Me with Boomer, my first dog friend, circa 1993
When I was around a year old, my parents went away to the cottage with my mom’s siblings. There, I got to spend a week away with my first ever dog BFF – my aunt and uncle’s dog. After that, my poor parent’s realized what they were dealing with.
I was dog obsessed from the moment I knew what a dog was, apparently. I spent the entire vacation following around that lab mix named Boomer you see in the picture above. I rolled on the floor with him. I tried to eat his food. I needed to be near him at all times.
When we got home from that vacation, my parents said I looked around the house for him. I pointed to a picture of polar bears we had on the wall above our sofa and longingly said over and over again “Boom! Boom!”
My parents knew right there what I was – a dog lover. Except, they were not. At all.
Now, my parents do love animals – just not really enough to have them in their home. Dogs are amazing creatures but I will say, they are SO much work and they’re messy and smelly and their hair gets everywhere. If you don’t LOVE dogs, that can definitely be annoying – and even if you do love dogs, that can still be annoying sometimes.
If you’ve read any of my other posts, you will know that aside from being a dog-lover from birth, I was also anxious from birth. I have not known another way of being. I have always had panic attacks, always been anxious (classified as a ‘worry wart’ before anyone knew what was wrong with me), always been this way right from birth.
And somehow, being around dogs consistently made me feel like a normal person. Dogs were not just a fun, cute thing to play with when I was bored. They were medicinal. Anytime I was around a dog, I would be at ease – if only for a moment. And that was not something I felt very often as a child.
For 12 years I begged my parents at every chance possible to get us a family dog. Whenever a friend or a family member bought or adopted a dog, I used that as a fodder. “But see! JENNIFER HAS A DOG! WHY CAN’T WE HAVE A DOG?”
This wasn’t just a feeling of, “Oh, I want a puppy! So cute!” This was years and years of tears and longing. I knew what I wanted, and I knew how it could help me – even if I wasn’t really able to put that into words yet.
One day when I was 12 years old, I was sitting on my bed, crying, and my mom asked me what was wrong. I told her how much I wanted a dog. She gave me the same answer she always had, “You can get a dog when you move out.”
But this time she also added, “You know, if you want a dog so badly, you should just pray about it.”
I know that sounds ridiculous, and depending on your own religious beliefs you can interpret what happened next however you want. But from that day on, I did pray about it. Every day for a year. I wrote down each prayer in a journal. And I didn’t tell my parents about it.
And then, right before my 13th birthday, I found out that the day had finally come. My parents changed their mind. I wouldn’t have to wait until I was 25 and moved out. We were getting a puppy that summer.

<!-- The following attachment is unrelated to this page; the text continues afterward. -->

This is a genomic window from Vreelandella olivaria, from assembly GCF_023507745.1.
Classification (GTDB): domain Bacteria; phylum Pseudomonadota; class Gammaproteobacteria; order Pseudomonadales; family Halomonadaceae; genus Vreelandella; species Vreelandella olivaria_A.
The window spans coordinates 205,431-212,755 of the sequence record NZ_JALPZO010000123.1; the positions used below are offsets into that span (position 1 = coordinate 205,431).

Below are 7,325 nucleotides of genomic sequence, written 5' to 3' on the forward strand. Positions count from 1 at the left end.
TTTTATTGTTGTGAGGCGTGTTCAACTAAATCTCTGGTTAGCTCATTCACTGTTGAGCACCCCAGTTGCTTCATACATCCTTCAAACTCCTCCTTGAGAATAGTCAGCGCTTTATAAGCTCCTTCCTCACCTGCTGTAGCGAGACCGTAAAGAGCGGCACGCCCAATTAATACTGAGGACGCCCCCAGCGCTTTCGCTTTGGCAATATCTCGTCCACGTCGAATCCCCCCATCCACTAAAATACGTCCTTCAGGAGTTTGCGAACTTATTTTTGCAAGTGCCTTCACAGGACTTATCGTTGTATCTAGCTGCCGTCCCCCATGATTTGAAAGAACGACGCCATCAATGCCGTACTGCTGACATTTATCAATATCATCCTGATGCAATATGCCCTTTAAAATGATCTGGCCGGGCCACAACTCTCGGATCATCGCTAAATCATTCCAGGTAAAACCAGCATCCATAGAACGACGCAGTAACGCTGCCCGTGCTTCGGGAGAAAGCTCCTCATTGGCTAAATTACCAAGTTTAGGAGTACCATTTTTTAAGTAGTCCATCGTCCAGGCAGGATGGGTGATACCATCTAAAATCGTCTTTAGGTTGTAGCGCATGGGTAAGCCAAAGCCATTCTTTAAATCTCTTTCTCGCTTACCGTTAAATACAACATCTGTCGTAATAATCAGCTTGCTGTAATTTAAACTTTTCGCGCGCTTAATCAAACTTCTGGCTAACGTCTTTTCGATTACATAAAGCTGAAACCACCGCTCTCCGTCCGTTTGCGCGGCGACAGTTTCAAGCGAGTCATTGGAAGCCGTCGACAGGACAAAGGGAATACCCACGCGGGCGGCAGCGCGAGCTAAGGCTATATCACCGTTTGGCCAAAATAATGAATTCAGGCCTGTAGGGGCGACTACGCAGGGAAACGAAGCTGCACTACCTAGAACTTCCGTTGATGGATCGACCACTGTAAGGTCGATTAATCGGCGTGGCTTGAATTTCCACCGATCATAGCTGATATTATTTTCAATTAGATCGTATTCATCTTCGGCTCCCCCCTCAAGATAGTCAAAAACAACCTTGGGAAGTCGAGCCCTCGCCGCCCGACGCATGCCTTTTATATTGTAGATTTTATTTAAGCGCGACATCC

On June 11th, 2005, we brought home our chocolate lab Toby. And my life literally changed forever.
Toby, the day we brought him home – loving even the most awkward version of me
In 2005, my emetophobia-related eating disorder and mental health were at its absolute worst. I was severely underweight, bullied at school for being “bulimic” (if they only knew, lol), and going through all the other normal crap that happens when you are 13 and going through puberty.
But after we got Toby, something changed. I was calmer. I felt happier. I had a reason to go outside – and to have enough energy to go outside. Within a few months, I was eating better, and knew that no matter what happened at school, I had my best bud waiting for me at home.
(Side note: Toby passed away on September 5th, 2018 at 13.5 years old. He was a good boy – the best boy, and I will never forget what that crazy dog did for me)
Many people thought I would “grow out” of my dog loving ways. But I never did – never once. I knew that when I moved out on my own, I would need to have dogs. Forever.
And so I do. I have Max the mutt, who is now 2.5 years old, and we brought home Olive, our 9 week old German Shorthaired Pointer, last Tuesday.
Dogs to me today are still what they were back when I was two years old and loved Boomer, and eight, when I begged my parents for a dog, and 13, when we brought Toby home. They are loving, amazing, creatures that are truly therapeutic for me.
And I am not alone.
Research shows that when we pet a dog (or cat), not only is the feel-good chemical (also known as the “love hormone”) oxytocin released (the same one we feel when hugging a loved one), but our levels of the stress hormone cortisol dips. Oxytocin promotes attachment and is thus a foundational element of relationships. For someone struggling with anxiety and depression, this kind of attachment with a dog has the possibility of taking them outside the hopelessness of their anxious or depressed state, and perhaps allowing them to see new hope in a connection with a sweet canine.
You can learn more about how dogs and cats can help with anxiety at these links:
So now, I am a 26-year-old who still struggles with all the same anxiety disorders I did when I was a child, but who has a much better handle on things – partially due to all the amazing dogs I have had the pleasure of knowing.
Me and Max on a hike this past summer